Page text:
Today (May 30), I gave a missionary lesson to a volunteer listener ("escuchante") who played the role of an investigator. I have now given parts of the lessons to about six different listeners, all Spanish-speaking returned missionaries, with five of the six from Latin America. The listener today was Loordes, a young woman from Honduras studying civil engineering at BYU. I chatted with her (in Spanish, of course) for about 10 minutes while waiting for my tutor Rodrigo to get things set up for our tutoring session. She is such a bright, charming young woman. We told each other about ourselves and joked and laughed--especially when I couldn't think of a particular word in Spanish. (Here we are after the lesson.)
Before the lesson, Rodrigo gave Loordes specific instructions to give me some hard questions during my lesson with her, which she did. Because the questions were about the gospel, and because I have a good Spanish gospel vocabulary, I was able to answer her questions satisfactorily.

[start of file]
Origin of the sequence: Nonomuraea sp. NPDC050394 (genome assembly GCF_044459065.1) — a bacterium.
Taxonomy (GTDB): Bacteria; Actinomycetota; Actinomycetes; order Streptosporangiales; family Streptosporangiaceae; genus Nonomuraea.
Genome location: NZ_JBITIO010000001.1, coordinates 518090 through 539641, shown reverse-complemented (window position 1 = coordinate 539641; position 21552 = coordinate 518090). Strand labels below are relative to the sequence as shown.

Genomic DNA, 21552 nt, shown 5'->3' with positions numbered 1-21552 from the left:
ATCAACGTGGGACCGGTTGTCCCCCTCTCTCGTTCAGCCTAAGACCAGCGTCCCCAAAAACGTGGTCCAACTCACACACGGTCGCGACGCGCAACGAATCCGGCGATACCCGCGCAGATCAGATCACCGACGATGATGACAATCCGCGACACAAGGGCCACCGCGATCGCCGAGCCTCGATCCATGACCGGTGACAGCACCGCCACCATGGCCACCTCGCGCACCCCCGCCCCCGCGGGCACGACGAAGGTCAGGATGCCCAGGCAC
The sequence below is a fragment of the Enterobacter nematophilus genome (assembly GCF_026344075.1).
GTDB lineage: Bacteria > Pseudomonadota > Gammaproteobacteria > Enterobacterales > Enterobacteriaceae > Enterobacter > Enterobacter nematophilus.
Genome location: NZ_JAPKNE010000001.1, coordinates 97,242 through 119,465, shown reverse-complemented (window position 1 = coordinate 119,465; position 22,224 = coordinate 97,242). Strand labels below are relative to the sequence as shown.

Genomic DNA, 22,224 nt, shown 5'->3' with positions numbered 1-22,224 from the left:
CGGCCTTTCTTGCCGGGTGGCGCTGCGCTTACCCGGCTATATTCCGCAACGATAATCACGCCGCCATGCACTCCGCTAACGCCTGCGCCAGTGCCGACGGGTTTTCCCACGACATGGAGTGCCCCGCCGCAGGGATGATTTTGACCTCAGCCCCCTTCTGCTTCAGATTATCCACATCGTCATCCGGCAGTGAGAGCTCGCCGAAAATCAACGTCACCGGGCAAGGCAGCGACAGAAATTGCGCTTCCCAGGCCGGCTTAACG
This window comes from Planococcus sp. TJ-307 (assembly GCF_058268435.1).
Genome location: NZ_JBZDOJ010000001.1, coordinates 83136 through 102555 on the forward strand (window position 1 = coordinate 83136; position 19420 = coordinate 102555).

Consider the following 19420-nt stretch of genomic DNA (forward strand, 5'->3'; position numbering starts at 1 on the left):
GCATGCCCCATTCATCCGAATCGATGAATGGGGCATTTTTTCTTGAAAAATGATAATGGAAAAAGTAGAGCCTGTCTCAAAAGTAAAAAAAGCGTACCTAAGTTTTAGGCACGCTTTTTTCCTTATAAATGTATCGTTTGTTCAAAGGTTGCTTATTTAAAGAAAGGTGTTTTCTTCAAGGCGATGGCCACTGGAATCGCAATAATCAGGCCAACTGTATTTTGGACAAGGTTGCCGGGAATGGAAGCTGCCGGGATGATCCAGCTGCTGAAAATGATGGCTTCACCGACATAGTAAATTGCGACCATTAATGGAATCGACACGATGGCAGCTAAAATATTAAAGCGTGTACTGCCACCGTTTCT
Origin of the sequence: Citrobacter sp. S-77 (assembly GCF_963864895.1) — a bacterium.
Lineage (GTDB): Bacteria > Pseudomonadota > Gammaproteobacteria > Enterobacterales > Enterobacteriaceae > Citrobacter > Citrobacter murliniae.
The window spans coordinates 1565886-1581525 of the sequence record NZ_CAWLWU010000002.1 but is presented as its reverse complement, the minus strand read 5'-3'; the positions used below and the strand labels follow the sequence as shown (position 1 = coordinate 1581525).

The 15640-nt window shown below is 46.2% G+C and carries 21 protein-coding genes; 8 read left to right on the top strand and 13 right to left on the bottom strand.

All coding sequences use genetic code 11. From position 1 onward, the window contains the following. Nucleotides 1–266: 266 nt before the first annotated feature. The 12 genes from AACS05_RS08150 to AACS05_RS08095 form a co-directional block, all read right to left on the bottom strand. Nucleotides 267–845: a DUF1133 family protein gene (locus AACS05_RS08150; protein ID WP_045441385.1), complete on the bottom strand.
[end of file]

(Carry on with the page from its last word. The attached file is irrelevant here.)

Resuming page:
But then, with Loordes still present, the three of us had a lengthy discussion about chemistry--the description of the field, the various sub-disciplines within chemistry, the types of reactions (both chemical and nuclear), and the definitions and descriptions of various chemical terms (compounds, ions, alpha particles, nuclear reactions, protein structure and function, etc.). The two of them asked me lots of questions and fed me vocabulary words when I guessed wrong about a word that I didn't know. This turned out to be a great exercise in pushing me beyond my comfort zone. I love these types of exercises. They are exactly what I hoped would happen during my pre-mission language study at the MTC.